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5.4.2022: Alex on Language and Family History

Alex on Language and Family History Heading link

German Peer Tutor Alex on Language and Family History

As a kid, I freaked out a couple of babysitters because I used to sleep talk in English, Spanish, and German. I grew up in sunny South Florida where seeing alligators was a normal occurrence. I could only speak enough Spanish to converse with the Spanish-speaking grandparents of neighborhood kids I would play with. After I moved up north when I was eleven, my Spanish faded away.

My first word ever was “Gürtel”, which means “belt” in German. My father who is from Trier, Germany made sure to speak to us in his language whenever he could. From age three to eleven, I attended an incredible German school that taught German as a mother language. I threw many hissy fits about having to go to more school. I regret not appreciating my parents’ desire for me (and my sister) to learn German, but I was a kid, and what kid wants additional school?

My parents were relieved when my father got a new job up north because they were done with the constant heat of South Florida. But, leaving Florida meant leaving a good German school. After a fifteen-month “lay-over” in a suburb of Philadelphia, we moved to Ohio. I was now in seventh grade, and my middle and high school had German classes. My German classes were not great, so all the German skills that I built up as a kid were gone except for my listening skills. To this day I have no idea how, but, junior year I managed to get a 4 on the AP German test.

Ohio is just as boring as you would think, so for college, I wanted to go somewhere cool and landed on UIC. My dad requested for me to take one German course. If I did not like it after a semester, I would not have to study German anymore. Due to getting a 4 on the AP test, I had to start in a 200 level German class. I knew I did not have the skills to actually be in the class but I was thrust into German 211: Exploring German-Speaking Cultures taught by Professor Rott. That class kicked my butt in such a good way.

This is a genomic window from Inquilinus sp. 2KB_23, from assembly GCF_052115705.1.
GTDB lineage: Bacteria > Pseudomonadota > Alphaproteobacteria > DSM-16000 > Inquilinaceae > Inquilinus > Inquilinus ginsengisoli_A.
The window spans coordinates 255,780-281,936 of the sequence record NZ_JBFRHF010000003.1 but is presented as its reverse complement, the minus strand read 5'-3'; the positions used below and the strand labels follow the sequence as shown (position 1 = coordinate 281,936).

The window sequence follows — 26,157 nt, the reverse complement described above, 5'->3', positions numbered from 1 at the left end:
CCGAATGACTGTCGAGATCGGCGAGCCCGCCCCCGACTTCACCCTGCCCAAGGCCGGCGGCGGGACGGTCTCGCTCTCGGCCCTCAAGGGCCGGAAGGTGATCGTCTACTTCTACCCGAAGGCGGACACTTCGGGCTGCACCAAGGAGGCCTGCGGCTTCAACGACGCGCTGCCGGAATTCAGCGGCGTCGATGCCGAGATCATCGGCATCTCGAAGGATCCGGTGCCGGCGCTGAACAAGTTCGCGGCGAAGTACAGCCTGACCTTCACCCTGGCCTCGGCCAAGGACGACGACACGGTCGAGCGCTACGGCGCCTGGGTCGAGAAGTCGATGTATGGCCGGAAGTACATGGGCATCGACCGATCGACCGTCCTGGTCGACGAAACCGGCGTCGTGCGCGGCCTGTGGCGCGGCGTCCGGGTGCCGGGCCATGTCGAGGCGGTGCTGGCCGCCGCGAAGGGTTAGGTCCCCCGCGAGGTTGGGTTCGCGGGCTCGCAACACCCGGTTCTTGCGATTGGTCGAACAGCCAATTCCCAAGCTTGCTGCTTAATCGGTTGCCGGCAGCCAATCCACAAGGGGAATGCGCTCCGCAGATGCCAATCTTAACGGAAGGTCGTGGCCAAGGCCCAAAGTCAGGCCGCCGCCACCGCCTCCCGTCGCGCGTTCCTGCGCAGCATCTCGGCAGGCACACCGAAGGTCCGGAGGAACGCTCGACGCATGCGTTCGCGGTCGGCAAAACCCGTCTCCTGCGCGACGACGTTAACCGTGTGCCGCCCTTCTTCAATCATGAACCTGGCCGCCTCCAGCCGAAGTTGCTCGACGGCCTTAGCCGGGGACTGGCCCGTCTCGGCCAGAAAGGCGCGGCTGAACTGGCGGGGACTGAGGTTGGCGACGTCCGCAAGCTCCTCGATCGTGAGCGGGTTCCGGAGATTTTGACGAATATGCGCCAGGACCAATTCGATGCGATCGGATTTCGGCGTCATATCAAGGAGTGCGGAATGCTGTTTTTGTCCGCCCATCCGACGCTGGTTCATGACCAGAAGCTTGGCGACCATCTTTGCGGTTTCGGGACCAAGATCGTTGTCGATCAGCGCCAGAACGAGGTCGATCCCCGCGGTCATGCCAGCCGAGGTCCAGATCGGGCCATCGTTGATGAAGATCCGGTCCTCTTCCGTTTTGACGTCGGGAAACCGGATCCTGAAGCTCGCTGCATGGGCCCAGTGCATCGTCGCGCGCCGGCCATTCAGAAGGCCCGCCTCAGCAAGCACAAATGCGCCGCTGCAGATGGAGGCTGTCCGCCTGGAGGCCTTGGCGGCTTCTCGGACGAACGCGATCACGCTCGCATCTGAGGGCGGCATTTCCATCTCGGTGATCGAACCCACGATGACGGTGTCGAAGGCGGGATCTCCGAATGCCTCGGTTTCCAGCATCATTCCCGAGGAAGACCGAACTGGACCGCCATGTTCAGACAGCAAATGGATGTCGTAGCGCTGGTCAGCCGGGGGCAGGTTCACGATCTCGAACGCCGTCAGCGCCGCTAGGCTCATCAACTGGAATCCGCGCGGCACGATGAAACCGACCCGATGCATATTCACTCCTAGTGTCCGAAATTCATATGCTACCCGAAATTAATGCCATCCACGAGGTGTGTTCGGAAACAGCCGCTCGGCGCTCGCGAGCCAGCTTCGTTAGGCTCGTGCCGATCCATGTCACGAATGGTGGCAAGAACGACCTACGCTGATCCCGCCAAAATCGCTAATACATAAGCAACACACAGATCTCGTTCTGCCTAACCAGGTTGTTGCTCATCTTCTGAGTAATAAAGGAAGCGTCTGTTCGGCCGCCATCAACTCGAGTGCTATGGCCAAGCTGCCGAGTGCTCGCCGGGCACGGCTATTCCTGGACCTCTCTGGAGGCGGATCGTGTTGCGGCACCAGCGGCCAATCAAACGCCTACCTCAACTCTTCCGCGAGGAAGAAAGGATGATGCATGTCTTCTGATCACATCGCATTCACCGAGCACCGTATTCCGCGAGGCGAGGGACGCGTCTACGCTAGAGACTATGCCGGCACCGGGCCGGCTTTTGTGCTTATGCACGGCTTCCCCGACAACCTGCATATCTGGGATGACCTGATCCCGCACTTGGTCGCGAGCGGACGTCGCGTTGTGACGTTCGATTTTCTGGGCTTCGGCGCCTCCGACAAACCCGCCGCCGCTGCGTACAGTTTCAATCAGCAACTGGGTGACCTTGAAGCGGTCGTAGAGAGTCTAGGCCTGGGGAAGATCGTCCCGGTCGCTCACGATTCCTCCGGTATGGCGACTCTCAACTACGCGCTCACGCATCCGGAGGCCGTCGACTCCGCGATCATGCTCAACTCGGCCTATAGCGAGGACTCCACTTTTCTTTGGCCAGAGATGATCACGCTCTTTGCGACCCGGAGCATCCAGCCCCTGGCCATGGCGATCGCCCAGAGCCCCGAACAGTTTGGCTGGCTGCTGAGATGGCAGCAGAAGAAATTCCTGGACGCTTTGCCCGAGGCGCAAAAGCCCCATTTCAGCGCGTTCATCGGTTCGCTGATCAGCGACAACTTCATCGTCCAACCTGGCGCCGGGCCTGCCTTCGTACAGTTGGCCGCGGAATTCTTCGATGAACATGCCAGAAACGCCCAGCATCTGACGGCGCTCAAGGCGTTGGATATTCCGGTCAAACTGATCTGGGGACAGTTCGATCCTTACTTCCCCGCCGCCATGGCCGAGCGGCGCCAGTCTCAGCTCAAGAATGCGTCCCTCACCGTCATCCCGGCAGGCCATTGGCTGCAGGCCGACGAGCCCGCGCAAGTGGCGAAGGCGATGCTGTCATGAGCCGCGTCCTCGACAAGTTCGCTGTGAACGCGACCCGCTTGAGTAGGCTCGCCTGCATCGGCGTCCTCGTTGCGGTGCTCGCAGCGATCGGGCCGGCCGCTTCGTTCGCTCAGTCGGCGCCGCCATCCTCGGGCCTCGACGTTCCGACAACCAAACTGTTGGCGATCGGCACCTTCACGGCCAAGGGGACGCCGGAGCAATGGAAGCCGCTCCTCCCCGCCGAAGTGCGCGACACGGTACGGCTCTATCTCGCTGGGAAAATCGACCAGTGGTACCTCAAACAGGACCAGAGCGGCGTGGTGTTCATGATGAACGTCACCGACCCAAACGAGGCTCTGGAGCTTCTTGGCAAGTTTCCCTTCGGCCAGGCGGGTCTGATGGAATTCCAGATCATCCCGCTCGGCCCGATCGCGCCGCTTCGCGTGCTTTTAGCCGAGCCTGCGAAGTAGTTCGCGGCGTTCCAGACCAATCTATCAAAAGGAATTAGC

In class, I would copy down sentences and phrases the professor said because I was trying to understand how grammar worked. Professor Rott once complimented me on my note-taking. I just said thank you, but I wanted to say something like “Oh you know it’s just me trying to get used to the language again after I haven’t been taught it properly in seven years”. The class changed my life. I realized how much I loved learning German and that I wanted to get good at it. I kept taking German classes. Over summer and winter breaks, I taught myself all the grammar that people learn in German 101-104.

In less than three years, I went from barely being able to formulate basic sentences to being able to express coherent and (mostly) grammatically correct thoughts. I now get to help other students because I am a German peer tutor and a Language Learning Assistant. It is hard to learn a language and any additional resource is so nice to have, and I am glad I can be that resource for people. I am now a Germanic Studies and Public Policy double major. I will be working on a LASURI research project next school year about German housing policy with Professor Meyer. A lot of people in my life are proud of me and how hard I have worked in German. It is very nice to have a lot of support around me. I could not have done it without them.

I will be going to Germany this summer to take an intensive language course and travel around to different cities because of the generous support from the Fruman and Marian Jacobson “Bridges” fund. While I am in Germany this summer I will work on a couple posts about my travels so stay tuned!! I intend to do a lot of soul searching to figure out if I want to live in Germany after I graduate. I have dual citizenship, so it is an option for me. I just need to make sure it is something I want to do before I book a one-way ticket to Germany.